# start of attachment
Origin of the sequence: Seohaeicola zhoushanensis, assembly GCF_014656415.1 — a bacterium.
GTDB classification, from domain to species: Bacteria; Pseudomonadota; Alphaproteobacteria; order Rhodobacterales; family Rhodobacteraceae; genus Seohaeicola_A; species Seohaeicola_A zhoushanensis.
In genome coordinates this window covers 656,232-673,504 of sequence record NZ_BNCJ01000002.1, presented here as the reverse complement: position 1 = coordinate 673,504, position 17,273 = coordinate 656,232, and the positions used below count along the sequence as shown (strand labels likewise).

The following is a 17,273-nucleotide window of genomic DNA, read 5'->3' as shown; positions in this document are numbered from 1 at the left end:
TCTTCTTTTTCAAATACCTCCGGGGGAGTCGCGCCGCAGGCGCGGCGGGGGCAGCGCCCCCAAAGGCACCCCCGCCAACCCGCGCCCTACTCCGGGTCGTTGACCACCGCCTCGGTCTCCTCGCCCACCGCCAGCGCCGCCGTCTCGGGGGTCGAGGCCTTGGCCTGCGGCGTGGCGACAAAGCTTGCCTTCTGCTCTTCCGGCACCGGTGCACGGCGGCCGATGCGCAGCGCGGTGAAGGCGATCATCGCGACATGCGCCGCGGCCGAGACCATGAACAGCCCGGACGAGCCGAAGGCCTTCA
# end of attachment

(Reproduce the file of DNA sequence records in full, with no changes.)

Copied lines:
Origin of the sequence: Seohaeicola zhoushanensis, assembly GCF_014656415.1 — a bacterium.
GTDB classification, from domain to species: Bacteria; Pseudomonadota; Alphaproteobacteria; order Rhodobacterales; family Rhodobacteraceae; genus Seohaeicola_A; species Seohaeicola_A zhoushanensis.
In genome coordinates this window covers 656,232-673,504 of sequence record NZ_BNCJ01000002.1, presented here as the reverse complement: position 1 = coordinate 673,504, position 17,273 = coordinate 656,232, and the positions used below count along the sequence as shown (strand labels likewise).

The following is a 17,273-nucleotide window of genomic DNA, read 5'->3' as shown; positions in this document are numbered from 1 at the left end:
TCTTCTTTTTCAAATACCTCCGGGGGAGTCGCGCCGCAGGCGCGGCGGGGGCAGCGCCCCCAAAGGCACCCCCGCCAACCCGCGCCCTACTCCGGGTCGTTGACCACCGCCTCGGTCTCCTCGCCCACCGCCAGCGCCGCCGTCTCGGGGGTCGAGGCCTTGGCCTGCGGCGTGGCGACAAAGCTTGCCTTCTGCTCTTCCGGCACCGGTGCACGGCGGCCGATGCGCAGCGCGGTGAAGGCGATCATCGCGACATGCGCCGCGGCCGAGACCATGAACAGCCCGGACGAGCCGAAGGCCTTCA